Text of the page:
City officials say $106 million to $125 million in services would be lost over five years if voters don't renew the 3 percent sales tax in October.
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Voters will be asked Oct. 3 to approve Proposition 1, which extends the temporary tax for five years. The tax is estimated to generate $21 million to $25 million a year for general city government services and capital improvement projects.
"The sales tax is a critical component of funding city operations and it's really important - to continue the level of services the city provides - to have this sales tax continue," city Finance Director Craig Duncan said.
Juneau resident Mae Tanner believes the temporary sales tax should be discontinued.
"They have done all the projects the tax is supposed to pay for," Tanner said. "They never should have been using it for the nuts and bolts the way it has been."
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Tanner said the temporary sales tax should be used only for special projects and not for ongoing city services, because those force the tax to become a permanent fixture.
"Every few years it comes up and it's not going to stop," Tanner said.
The city has a sales tax of 5 percent in place, but 3 percent of that is for an areawide sales tax that expires at the end of June 2007. A 1 percent permanent sales tax is on the books and another temporary 1 percent sales tax passed in October of 2005.
About 40 percent of funding for the general city government services is generated by the 5 percent sales tax, city special projects officer Maria Gladziszewski said.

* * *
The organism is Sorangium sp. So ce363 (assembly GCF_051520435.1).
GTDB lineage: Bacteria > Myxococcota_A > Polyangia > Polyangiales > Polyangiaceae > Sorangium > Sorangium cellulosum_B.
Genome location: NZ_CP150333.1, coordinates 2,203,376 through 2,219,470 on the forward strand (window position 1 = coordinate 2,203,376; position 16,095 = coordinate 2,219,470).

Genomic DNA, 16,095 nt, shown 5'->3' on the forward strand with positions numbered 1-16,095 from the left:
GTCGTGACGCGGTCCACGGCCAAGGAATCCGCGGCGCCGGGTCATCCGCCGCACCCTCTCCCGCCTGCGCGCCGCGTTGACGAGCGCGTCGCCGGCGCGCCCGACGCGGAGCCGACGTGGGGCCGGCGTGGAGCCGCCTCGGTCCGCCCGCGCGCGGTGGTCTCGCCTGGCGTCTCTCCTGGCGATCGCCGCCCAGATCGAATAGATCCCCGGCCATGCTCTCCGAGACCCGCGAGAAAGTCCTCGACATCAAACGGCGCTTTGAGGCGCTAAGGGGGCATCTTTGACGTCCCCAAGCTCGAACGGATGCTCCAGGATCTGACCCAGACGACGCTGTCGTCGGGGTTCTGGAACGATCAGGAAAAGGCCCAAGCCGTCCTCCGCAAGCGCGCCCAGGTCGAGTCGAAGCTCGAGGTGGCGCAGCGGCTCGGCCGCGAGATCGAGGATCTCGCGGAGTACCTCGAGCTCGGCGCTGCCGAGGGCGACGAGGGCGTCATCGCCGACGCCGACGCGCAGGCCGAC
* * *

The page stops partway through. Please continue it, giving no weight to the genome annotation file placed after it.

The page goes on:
"The biggest single source of funding for general city services is sales tax revenue," she said.
District 1 Juneau Assembly member Merrill Sanford said extending the sales tax is important because of the revenue it provides for basic services the community relies on, such as public safety and street maintenance.
"There's some money that goes toward libraries and there's some money that goes toward snow removal too," he said. "If we don't have that 3 cents worth of sales tax, those things that it goes to right now, we will have to cut other budget items or increase property taxes."
The 3 percent sales tax extension is broken down into three parts, Duncan said. One percent of the sales tax goes toward police, fire, street maintenance, snow removal, ambulance service, parks and recreation, libraries and other general purposes. Another 1 percent goes toward roads, drainage, retaining walls, sidewalks, stairs and other capital improvement projects. The last 1 percent is designated for water and sewer system extensions, youth activities and the emergency budget reserve.
Each 1 percent equates to about $7 million in revenue annually, Duncan said.
Sanford, a former district fire chief, said it would be a difficult task for the Assembly to sort through what services are essential and what would need to be cut if the proposition didn't get voter approval. Public safety services are essential, but other services that enhance the quality of life in Juneau might not be able to be provided without the tax, he said.
"It would definitely be a big shuffle to figure out what we had to have and what we didn't need to have," Sanford said. "It would be a big catastrophe for us."
Bringing the issue back to the voters time and again allows the community to hold city government accountable for its actions, District 2 Assembly member Jonathan Anderson said.
"We want to be able to judge whether our city and borough is doing a good job at what they're doing," he said. "So this is actually a people empowerment issue."
The temporary 3 percent sales tax would go into effect on July 1, 2007, if voters approve the proposition.